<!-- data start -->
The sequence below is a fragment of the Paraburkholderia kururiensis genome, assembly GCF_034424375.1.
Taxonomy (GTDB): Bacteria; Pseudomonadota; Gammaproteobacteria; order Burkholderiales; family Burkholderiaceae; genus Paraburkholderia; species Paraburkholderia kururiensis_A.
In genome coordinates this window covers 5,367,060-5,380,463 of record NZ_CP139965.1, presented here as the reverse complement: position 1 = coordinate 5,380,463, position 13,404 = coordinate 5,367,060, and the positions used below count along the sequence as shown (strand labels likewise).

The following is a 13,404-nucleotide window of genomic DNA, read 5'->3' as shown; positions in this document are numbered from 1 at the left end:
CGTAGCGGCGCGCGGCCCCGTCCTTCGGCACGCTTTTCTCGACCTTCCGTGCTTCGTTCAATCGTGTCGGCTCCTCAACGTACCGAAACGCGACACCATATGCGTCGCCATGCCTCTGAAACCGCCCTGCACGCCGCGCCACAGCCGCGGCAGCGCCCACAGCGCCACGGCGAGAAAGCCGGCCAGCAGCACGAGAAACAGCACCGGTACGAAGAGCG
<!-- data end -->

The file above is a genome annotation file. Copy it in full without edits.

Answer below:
The sequence below is a fragment of the Paraburkholderia kururiensis genome, assembly GCF_034424375.1.
Taxonomy (GTDB): Bacteria; Pseudomonadota; Gammaproteobacteria; order Burkholderiales; family Burkholderiaceae; genus Paraburkholderia; species Paraburkholderia kururiensis_A.
In genome coordinates this window covers 5,367,060-5,380,463 of record NZ_CP139965.1, presented here as the reverse complement: position 1 = coordinate 5,380,463, position 13,404 = coordinate 5,367,060, and the positions used below count along the sequence as shown (strand labels likewise).

The following is a 13,404-nucleotide window of genomic DNA, read 5'->3' as shown; positions in this document are numbered from 1 at the left end:
CGTAGCGGCGCGCGGCCCCGTCCTTCGGCACGCTTTTCTCGACCTTCCGTGCTTCGTTCAATCGTGTCGGCTCCTCAACGTACCGAAACGCGACACCATATGCGTCGCCATGCCTCTGAAACCGCCCTGCACGCCGCGCCACAGCCGCGGCAGCGCCCACAGCGCCACGGCGAGAAAGCCGGCCAGCAGCACGAGAAACAGCACCGGTACGAAGAGCG